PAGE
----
It didn't take the Amazing Kreskin or even George Orwell to see this coming. With the increasing popularity (and commensurately decreasing cost) of Global Positioning Satellite (GPS) technology, Canada is investigating in-car electronic variable speed governors designed to thwart drivers bent on ignoring posted limits. 

It was only a matter of time and will, as vehicles incorporating GPS-enabled sat-nav systems already monitor speed, direction and location in real-time.  But in this variation, the same basic technology is augmented with a digital speed map that actively enforces the posted limit, greatly retarding a vehicle's rate of acceleration after the speed limit is met.  Capping it altogether would likely prove the simple matter of a few programmer keystrokes.

Presumably, such systems would gain legal acceptance by designating certain domains for their use-- school and construction zones, perhaps. But it one needn't be Brock Yates to visualize the potential for this technology to seep into the wider roadscape.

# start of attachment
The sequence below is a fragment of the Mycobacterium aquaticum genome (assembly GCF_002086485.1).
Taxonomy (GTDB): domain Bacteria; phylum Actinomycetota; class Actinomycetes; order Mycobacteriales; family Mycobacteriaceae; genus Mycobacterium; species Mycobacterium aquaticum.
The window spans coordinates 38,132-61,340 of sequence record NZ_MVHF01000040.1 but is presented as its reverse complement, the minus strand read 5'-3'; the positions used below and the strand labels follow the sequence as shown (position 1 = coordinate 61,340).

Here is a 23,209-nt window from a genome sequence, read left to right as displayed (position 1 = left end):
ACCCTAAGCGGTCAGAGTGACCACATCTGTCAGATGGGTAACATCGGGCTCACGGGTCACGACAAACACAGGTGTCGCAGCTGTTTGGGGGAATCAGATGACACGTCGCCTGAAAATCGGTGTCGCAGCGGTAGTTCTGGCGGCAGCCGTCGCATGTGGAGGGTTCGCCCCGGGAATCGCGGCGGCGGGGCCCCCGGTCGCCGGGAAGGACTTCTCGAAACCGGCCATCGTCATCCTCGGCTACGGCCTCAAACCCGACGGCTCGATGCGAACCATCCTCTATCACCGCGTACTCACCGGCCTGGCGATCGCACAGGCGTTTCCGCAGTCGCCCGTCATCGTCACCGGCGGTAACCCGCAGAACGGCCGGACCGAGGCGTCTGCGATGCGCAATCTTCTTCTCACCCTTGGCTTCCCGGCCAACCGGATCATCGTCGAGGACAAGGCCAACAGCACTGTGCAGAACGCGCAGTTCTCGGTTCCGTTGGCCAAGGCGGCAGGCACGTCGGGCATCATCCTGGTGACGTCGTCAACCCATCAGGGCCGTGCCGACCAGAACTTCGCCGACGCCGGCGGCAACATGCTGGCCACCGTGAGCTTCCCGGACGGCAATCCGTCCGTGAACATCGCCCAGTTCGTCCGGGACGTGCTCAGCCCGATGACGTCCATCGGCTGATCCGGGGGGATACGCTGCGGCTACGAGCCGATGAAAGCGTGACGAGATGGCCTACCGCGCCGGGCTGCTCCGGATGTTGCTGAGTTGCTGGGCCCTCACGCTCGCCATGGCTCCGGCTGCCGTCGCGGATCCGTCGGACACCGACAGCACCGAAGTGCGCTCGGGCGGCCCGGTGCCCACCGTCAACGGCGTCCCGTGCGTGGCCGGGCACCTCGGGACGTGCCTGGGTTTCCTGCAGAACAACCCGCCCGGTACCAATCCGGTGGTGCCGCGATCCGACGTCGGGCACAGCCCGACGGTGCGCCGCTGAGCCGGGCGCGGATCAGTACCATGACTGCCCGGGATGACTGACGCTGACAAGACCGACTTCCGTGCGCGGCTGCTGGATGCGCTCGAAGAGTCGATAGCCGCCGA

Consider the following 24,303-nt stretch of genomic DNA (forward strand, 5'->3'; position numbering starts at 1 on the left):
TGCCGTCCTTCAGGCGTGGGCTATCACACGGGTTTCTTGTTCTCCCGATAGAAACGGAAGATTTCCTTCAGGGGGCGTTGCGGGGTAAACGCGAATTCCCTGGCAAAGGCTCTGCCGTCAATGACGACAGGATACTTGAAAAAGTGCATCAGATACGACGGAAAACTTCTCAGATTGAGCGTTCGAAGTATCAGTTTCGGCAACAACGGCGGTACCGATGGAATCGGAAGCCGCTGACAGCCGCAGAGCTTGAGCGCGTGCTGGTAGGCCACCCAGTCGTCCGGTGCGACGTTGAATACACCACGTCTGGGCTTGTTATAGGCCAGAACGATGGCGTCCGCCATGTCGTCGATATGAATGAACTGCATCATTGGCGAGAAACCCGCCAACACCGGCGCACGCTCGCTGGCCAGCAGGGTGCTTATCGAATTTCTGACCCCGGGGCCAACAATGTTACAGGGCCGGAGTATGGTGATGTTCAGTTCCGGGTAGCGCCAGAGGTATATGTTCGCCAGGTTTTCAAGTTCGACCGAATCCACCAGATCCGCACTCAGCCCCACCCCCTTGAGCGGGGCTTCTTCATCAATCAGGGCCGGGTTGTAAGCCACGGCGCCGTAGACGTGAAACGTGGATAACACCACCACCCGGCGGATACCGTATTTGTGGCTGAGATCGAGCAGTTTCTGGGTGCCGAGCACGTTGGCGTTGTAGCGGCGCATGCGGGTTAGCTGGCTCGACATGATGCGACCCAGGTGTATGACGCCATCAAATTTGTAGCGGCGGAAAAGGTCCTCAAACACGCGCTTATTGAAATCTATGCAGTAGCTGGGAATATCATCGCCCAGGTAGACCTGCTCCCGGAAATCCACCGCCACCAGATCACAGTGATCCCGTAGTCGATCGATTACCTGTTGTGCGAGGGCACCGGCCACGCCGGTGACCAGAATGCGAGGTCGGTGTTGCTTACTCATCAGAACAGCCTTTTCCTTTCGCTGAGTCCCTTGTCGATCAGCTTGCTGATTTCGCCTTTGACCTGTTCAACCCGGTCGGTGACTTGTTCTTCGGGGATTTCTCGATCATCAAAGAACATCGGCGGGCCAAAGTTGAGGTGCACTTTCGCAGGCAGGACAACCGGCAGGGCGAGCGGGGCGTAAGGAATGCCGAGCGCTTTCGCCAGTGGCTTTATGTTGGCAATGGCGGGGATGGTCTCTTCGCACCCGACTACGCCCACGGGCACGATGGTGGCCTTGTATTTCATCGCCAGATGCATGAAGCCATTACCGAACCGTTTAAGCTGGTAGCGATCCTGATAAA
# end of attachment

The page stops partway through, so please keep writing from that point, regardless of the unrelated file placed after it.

[More detail and exposé after the jump]

Aside from the obvious potential impact on efficient travel and the fact that national death rates have essentially ebbed irrespective of speed limit increases, there are other practical sticking points: certain rare emergencies require expedient (read: speedy) responses.  Imagine the danger posed by driving a pregnant wife or sick child to the hospital, only to become ensnared by a GPS Big Brother that fails to realize the gravity of the situation. Indeed, there are common driving situations in which the ability to accelerate (at any speed) can keep one out of harm's way.

So, will this Canadian experiment find traction? It's hard to say. As compelling as such a system might be to "road safety advocates," it stands to rob municipalities and states of a major revenue stream: speeding tickets.  Ironically, the world's automobile enthusiasts may find their driving interests preserved by an unexpected ally: the law.

(Tipster nod to JS)

[Source: AOL Autos]



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